Russian-American Collaboration Carries on in Key Arctic Ecosystem

April 30, 2014

A polar bear and her cubs feast on the remains of a muskoxen on Wrangel Island, where WCS Senior Scientist Joel Berger continues his work studying muskoxen.

In early spring on Russia’s Wrangel Island, dawn comes at 3:45 and the sky is light for 16 hours a day. My Russian colleagues and I make good progress sampling more than 20 herds of muskoxen, gathering valuable data. Yesterday, while hiking in the mountains, we again crossed polar bear tracks. As winter sea ice recedes around this Arctic island, I wonder if the bears will soon be adding muskoxen to their diet, instead of their usual fare of seals.

The contrasts between doing field research in Russia and Alaska are sharp, and nowhere more so than in the realm of safety. Here, there are no seat belts on helicopters, no shovels brought on snowmobiles (in the event we become stuck), no spare tent, bivy sack, or sleeping bag for emergencies. Rarely do our communications work. The adage I know so well — there are old biologists and there are bold biologists, but there are no old, bold biologists — is an unfamiliar one here.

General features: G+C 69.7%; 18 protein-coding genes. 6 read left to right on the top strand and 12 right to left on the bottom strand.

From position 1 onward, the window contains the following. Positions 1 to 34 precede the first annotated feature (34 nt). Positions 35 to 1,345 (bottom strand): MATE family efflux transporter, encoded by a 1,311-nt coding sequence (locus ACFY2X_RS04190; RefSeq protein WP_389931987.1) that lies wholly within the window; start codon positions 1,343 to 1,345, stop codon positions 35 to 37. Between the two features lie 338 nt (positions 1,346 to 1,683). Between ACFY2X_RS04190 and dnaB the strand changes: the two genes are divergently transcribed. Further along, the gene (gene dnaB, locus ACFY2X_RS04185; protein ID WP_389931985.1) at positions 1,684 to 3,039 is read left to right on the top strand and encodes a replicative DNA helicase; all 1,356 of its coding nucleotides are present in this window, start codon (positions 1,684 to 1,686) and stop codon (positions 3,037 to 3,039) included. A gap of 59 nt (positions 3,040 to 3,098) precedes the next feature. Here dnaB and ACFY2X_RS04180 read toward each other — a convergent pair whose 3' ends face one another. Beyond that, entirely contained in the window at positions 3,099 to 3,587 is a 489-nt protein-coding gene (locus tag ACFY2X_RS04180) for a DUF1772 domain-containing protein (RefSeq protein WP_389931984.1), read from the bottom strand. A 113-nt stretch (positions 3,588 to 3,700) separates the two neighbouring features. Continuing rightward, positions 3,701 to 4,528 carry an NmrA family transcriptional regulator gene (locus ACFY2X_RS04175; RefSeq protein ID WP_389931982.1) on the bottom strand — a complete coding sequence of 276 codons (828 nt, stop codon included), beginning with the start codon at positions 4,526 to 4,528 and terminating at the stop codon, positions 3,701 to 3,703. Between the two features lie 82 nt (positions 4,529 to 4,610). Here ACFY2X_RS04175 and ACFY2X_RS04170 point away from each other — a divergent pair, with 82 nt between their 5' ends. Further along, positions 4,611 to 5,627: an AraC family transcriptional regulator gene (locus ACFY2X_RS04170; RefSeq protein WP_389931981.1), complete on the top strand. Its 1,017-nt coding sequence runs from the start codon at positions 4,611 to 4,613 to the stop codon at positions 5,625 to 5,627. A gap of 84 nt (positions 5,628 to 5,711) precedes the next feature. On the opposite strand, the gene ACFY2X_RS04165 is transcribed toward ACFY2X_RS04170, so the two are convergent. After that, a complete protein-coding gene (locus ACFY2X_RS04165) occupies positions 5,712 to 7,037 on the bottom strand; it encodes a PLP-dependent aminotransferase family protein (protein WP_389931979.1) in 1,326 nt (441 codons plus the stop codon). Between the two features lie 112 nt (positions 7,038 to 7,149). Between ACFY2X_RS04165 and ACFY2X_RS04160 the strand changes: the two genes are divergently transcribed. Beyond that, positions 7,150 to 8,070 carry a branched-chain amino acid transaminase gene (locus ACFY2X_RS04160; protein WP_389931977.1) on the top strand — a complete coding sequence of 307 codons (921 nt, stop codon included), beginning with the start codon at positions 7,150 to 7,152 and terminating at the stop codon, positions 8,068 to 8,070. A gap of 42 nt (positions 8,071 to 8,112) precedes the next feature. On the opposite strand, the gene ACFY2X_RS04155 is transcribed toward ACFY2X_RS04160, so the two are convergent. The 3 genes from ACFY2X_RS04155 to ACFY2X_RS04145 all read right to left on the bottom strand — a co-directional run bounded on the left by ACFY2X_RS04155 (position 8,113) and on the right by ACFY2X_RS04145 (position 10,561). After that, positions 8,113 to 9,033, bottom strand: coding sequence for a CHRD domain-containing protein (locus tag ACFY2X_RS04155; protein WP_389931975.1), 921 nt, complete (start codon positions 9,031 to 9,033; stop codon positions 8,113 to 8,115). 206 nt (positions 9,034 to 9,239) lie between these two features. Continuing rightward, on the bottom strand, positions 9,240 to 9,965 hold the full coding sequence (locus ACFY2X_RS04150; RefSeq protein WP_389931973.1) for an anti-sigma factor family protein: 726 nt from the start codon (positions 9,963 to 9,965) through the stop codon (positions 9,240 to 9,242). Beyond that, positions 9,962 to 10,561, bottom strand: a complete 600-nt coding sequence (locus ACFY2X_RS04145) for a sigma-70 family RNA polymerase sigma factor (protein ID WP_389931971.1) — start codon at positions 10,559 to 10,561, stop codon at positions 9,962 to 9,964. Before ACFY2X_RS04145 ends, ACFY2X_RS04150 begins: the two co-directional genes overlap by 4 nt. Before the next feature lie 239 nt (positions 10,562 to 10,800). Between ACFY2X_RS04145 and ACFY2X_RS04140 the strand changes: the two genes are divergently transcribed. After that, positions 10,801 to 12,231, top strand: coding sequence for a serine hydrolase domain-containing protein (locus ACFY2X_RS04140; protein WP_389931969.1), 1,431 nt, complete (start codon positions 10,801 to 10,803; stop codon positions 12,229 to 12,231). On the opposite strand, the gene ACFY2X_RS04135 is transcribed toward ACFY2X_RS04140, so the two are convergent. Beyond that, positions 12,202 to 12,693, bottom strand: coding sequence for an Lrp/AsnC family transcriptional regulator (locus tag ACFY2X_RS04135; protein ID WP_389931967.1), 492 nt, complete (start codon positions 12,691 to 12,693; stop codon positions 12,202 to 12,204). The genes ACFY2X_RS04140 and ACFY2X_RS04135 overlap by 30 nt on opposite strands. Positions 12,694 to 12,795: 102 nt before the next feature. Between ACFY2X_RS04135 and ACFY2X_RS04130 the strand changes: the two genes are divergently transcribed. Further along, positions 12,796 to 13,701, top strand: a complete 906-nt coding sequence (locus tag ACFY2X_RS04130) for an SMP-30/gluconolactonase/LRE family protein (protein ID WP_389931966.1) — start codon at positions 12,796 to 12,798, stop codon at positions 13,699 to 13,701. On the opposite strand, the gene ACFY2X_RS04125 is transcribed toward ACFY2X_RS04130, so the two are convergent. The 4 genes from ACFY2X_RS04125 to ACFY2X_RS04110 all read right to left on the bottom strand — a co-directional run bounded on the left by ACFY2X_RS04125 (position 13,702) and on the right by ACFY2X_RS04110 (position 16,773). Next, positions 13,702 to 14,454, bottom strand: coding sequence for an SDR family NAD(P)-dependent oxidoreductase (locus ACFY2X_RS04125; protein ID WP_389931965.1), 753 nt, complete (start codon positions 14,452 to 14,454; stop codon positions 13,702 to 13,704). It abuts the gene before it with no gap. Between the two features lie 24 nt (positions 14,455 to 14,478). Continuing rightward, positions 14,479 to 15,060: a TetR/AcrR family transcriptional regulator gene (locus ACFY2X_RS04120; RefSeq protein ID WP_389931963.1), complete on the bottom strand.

Today, the winds blow, and it’s near whiteout conditions. I admire the tenacity of my coworkers. With little modern technology and minimal aerial support, they persevere. Yesterday, the temperature returned to winter with the mercury at -15 degrees F. Soon, we’ll shift camps and travel 50 miles to an unheated cabin. My Russian colleagues endure these hardships for one reason — to better understand Wrangel’s animals, their movements, and the island’s ecology.

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